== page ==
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5.88 2 Kings -- Turnaround in Judah

Israel was not the only nation that was adrift.  King Ahaz of Judah travelled to Damascus, the capital of Aram, to meet his rescuer, Tiglath-Pileser.  He used this opportunity to make an exact copy of the altar there, which he constructed in Jerusalem.  He made other changes in the Temple as well, "in deference to the king of Assyria" (2 Kings 16:18).   Ahaz had no reverence for the God of Israel:  he had sacrificed his son (to Chemosh) (2 Kings 16:3), then imported religious practices from Aram and Assyria.  


Yet these bad state of affairs did not last long.  In Judah, the unusual situation occurred of an evil father being followed by a righteous son.  Hezekiah succeeded his father Ahaz, and he earned the unique praise of Scripture:

        He did what was right in the eyes of the Lord, just as his father David had done...Hezekiah trusted in the Lord, the God of Israel. There was no one like him among all the kings of Judah, either before him or after him. (2 Kings 18:3-5).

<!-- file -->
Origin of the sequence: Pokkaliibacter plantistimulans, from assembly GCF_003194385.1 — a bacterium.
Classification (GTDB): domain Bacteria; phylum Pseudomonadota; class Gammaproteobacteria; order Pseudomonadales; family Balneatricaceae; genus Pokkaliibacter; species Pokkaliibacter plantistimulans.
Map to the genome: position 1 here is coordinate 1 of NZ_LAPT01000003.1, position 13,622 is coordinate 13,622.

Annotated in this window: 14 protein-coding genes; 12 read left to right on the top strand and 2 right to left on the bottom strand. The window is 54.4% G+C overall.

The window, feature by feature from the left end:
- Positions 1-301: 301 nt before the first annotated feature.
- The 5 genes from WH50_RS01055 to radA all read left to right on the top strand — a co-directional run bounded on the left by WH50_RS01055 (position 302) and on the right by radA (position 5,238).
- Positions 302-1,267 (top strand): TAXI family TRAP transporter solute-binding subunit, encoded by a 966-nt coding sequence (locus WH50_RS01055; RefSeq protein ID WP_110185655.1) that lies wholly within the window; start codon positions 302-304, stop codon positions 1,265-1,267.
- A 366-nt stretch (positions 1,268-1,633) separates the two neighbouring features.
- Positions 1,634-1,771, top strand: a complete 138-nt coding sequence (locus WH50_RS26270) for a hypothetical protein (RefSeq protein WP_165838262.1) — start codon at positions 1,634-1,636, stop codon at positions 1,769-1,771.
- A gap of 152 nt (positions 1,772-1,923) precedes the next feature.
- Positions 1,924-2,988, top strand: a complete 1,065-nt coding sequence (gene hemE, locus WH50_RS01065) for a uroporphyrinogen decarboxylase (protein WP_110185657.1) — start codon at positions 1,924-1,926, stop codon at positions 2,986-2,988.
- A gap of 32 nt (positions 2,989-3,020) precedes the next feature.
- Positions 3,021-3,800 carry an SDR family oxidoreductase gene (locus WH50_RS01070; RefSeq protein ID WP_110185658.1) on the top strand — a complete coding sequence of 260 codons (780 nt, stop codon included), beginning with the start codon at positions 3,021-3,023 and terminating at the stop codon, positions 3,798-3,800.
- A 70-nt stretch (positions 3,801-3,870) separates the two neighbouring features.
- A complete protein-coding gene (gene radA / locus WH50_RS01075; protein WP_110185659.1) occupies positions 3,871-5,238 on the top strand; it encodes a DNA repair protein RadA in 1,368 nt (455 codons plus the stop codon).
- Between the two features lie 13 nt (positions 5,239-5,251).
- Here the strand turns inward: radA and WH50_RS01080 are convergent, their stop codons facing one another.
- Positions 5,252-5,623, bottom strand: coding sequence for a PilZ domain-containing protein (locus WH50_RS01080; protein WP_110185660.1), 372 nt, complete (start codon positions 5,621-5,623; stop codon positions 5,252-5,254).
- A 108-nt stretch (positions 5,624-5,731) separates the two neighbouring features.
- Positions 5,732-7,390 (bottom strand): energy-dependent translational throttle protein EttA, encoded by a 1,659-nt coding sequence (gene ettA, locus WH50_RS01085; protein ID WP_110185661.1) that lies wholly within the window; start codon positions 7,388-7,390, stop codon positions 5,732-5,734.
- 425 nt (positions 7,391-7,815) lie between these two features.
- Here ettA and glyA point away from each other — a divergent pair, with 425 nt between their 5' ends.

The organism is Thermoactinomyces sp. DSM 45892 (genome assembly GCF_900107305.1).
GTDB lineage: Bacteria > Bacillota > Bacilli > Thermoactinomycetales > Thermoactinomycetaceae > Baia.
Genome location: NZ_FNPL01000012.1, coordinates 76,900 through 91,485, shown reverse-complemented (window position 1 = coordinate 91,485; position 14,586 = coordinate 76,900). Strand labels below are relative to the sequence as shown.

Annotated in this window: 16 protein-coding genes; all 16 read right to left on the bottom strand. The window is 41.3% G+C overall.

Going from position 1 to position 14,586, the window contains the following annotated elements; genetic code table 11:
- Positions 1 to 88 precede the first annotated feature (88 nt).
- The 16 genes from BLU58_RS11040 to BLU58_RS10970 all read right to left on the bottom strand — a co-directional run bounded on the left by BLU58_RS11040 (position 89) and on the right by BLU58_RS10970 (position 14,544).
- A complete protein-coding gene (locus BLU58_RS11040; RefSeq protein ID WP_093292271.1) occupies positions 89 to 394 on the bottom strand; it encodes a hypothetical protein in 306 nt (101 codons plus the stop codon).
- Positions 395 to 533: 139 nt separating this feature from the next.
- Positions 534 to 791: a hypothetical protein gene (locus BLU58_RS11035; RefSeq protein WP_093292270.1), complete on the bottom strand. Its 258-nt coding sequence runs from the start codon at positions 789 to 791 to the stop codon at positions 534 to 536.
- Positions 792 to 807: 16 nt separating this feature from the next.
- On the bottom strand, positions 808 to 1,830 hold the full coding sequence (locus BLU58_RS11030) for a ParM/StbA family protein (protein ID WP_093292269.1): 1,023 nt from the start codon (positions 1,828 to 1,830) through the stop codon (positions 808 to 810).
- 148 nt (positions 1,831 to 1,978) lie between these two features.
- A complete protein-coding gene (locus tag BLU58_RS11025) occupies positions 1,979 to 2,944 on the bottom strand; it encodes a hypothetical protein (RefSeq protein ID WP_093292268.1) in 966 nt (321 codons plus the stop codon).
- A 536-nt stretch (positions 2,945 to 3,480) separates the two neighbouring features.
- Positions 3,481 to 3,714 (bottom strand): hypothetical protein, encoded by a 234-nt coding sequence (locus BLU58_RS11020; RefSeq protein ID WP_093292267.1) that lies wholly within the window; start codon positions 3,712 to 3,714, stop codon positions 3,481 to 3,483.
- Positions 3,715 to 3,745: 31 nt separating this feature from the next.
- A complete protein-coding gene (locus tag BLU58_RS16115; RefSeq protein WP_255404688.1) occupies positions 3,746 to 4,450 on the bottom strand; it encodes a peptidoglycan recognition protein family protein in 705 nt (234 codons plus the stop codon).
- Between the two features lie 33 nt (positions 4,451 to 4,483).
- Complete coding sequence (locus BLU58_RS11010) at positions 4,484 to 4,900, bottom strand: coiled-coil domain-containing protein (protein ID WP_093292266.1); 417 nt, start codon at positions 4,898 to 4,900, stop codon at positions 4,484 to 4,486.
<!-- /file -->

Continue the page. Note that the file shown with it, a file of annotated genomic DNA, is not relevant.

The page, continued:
He even removed the high places, cut down the Asherah figures, and broke Moses' bronze serpent.  As a result,

        the Lord was with him; he was successful in whatever he undertook. He rebelled against the king of Assyria and did not serve him (2 Kings 18:7).

He witnessed the destruction of Israel, and the final deportation of the Israelites to Assyria.  No doubt for him, their fate was an object lesson on the importance of obedience to God.

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